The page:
National Religious Broadcasters (NRB.org), a major evangelical nonprofit media organization, canned their senior vice president of communications. Daniel Darling got the sack partly over commentary he made on the Morning Joe TV show saying he thought folks should get a Covid-19 vaccine, as he did.

Darling could have stayed on with NRB provided he signed a confession of insubordination for saying what he did. He chose to be fired rather then confess to a sin he did not, in his view, commit, or to incriminate himself to save his job.

Evangelical Christian hypocrisy, duplicity, and disingenuousness must be good with God. It seems to be with NRB. The company has a policy stating the employees must profess neutrality regarding the vaccine. Why? I see that as advocating opposition to the shot. Maybe Dan did, too.

What is the motivation for forbidding employees from trying to save lives and doing what Dan Darling saw as following his god’s law? Maybe this media company missed it, but there is a hell of a debate over shots and taking horse worming meds. I wonder if they have policies to be neutral about the crazy crap some folks are putting in their bodies.

The company has a right to have the policy and to fire whomever they wish. I have a right to say they were morally wrong on three counts. First, the policy of neutrality on the vaccine is obscene. People are dying for Christ’s sake, and that was Darling’s point. Enough!

Second, this is from their web site. “NRB advocates for issues that matter to Christian communications, including freedom of speech, online censorship, and technology access.” (Italics are mine.) I assume they are anticensorship, but that quote sounds like they are advocating for online censorship, except for corporate policy. Employees, even if it is God’s law, are forbidden from speaking in favor of saving lives with vaccines.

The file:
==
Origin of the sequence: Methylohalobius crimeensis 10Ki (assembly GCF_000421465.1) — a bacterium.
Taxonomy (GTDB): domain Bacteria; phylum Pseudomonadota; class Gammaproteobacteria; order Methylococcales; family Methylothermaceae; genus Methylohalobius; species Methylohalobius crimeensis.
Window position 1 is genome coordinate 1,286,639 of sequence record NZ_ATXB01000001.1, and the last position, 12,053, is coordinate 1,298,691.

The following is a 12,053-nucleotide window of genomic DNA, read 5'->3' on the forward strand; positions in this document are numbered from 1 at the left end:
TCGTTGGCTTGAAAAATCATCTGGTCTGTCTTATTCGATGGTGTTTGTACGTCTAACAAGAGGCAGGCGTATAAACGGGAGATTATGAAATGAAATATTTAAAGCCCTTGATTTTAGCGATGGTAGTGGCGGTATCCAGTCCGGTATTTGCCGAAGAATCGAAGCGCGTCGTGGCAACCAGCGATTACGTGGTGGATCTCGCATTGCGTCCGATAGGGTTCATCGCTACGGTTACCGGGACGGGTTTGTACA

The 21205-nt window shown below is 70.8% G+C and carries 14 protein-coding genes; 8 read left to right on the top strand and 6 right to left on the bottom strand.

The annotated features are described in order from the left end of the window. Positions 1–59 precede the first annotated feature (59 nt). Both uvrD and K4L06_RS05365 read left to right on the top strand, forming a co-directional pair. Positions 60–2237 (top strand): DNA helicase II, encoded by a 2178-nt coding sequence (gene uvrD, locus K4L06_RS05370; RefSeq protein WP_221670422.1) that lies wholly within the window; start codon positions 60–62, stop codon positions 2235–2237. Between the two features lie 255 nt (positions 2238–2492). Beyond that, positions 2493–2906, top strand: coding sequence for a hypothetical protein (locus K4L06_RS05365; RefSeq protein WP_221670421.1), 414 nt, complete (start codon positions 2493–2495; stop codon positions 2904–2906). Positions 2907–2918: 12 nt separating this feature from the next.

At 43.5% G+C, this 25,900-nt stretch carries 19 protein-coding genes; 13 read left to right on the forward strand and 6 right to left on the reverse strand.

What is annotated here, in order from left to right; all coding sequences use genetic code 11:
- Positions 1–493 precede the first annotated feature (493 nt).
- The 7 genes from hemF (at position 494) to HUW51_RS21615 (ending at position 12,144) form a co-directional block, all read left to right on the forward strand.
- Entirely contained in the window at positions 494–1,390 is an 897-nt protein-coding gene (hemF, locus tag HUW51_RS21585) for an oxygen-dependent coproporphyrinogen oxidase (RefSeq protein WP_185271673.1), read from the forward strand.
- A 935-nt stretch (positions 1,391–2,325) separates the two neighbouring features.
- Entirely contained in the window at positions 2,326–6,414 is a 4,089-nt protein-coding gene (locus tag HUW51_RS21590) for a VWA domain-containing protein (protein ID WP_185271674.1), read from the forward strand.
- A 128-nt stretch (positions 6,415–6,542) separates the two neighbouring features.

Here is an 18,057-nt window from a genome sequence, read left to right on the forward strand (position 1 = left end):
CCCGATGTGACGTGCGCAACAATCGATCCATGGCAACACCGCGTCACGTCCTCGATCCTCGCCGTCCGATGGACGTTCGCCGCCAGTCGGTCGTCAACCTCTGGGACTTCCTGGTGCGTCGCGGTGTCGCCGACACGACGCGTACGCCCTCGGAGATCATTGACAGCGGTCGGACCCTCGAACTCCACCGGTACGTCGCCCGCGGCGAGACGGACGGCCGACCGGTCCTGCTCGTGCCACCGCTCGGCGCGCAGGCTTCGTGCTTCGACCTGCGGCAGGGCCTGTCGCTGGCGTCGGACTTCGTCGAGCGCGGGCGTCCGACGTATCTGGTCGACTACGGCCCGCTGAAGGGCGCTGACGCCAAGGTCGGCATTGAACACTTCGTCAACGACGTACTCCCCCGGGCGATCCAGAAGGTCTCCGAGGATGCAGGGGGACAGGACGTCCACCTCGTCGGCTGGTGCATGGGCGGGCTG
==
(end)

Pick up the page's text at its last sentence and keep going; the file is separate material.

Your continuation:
The US Constitution is not much help here. The Frist Amendment says, “Congress shall make no law respecting an establishment of religion, or prohibiting the free exercise thereof; or abridging the freedom of speech, or of the press; or the right of the people peaceably to assemble, and to petition the Government for a redress of grievances.”

It says “Congress,” but SCOTUS held that speakers are protected against all government agencies and officials: federal, state, and local, and legislative, executive, or judicial. That includes Congressman Kevin McCarthy.

NRB needn’t worry. The First Amendment does not protect speakers from private individuals or organizations. It restrains only the government. I wonder if NRB is okay with that considering their opposition to online censorship (it’s still confusing).

The third immoral act by NRB was trying to get Mr. Darling to sign the confession of insubordination. Insubordinate means disobedient to authority. Synonyms are contrary, contumacious, defiant, disobedient, incompliant, intractable, obstreperous, rebellious, recalcitrant, recusant, refractory, restive, ungovernable, unruly, untoward, or wayward. Dan Darling was none of those things, but NRB wanted his confession. An Evangelical Inquisition?

NRB insisted Darling incriminate himself. The constitution is still no help, but now we’re at the Fifth Amendment. In addition to the protections of the Fifth, other laws also provide protections related to self-incrimination. NRB had the legal right to insist. Dan had the right to say no. So, they fired his ass.

It is a rare day that I go to bat for an Evangelical Protestant. But Dan Darling did no harm. He did a good thing. In my opinion, NRB is on the threshold of being a political advocacy organization. Also, as Darling said on Morning Joe, “when trust goes down, belief in conspiracies goes up.” Hmmm. I’d like that in context, but there it is. Trust? Tell me about it, Dan.


Stats from NRB: 67% of weekly churchgoers consume Christian media regularly. 141-million Americans see/hear Christian Broadcasting every month. 4,000+ is number of active Christian radio &* TV stations in USA.